NPR: No Such Thing as Unbiased
The thing about bias is that 1) we’re all biased; 2) we often have a hard time identifying when those of similar bias are being biased; 3) we can identify bias, but probably overstate it because of our own bias! Thus, when NPR’s Steve Inskeep defends the unbiasness of NPR, well, my own bias leads me to conclude he’s biased.
[L]et’s consider the fundamental question: the accusation of “liberal bias” at NPR, which drives many critics calling to eliminate its federal funding. It’s not my job as a reporter to address the funding question. But I can point out that the recent tempests over “perceived bias” have nothing to do with what NPR puts on the air.
The facts show that NPR attracts a politically diverse audience of 33.7 million weekly listeners to its member stations on-air. In surveys by GfK MRI, most listeners consistently identify themselves as “middle of the road” or “conservative.” Millions of conservatives choose NPR, even with powerful conservative alternatives on the radio.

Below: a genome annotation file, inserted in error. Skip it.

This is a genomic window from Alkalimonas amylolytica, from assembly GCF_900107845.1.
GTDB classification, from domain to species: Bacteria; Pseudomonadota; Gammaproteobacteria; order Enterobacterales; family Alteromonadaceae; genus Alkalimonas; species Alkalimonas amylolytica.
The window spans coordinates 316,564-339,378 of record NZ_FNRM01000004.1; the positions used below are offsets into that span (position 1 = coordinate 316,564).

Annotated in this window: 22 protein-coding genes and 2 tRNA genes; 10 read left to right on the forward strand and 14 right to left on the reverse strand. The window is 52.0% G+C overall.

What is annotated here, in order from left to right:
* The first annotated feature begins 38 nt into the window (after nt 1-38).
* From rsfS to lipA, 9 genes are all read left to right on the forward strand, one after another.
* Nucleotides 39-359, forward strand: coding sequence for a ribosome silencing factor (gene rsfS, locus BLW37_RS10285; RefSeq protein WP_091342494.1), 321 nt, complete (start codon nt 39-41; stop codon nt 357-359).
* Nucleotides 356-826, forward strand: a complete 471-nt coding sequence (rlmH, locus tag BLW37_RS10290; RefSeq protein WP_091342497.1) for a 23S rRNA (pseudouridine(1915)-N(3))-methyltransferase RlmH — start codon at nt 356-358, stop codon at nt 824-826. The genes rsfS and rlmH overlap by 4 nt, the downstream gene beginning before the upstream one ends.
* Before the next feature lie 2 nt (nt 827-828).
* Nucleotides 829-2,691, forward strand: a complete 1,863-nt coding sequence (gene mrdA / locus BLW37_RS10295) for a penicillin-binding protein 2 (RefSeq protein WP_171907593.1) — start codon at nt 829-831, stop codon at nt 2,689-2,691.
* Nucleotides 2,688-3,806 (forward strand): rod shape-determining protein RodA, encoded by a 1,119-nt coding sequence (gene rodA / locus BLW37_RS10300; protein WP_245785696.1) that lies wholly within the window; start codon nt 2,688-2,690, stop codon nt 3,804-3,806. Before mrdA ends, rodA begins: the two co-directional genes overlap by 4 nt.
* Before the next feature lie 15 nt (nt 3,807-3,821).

I know it’s my bias showing, but conservatives can walk and chew gum at the same time. Hence, they can listen to conservative “talk radio” and still get their hard news from NPR. Frankly, I think that the news from NPR is perfectly fine. It’s all the other stuff–the feature piece selections, the lifestyle/culture talk shows, seemingly all the editorializing (when it is done)–that tilts it leftward. (A locally notable exception is WRNI’s Political Roundtable, which is a balanced affair). You see, it’s not that we expect NPR to be unbiased, just be balanced…and fair (couldn’t resist!). You know, show a few different sides of a political story instead of the one emanating from the Minnesota Prairie, for instance.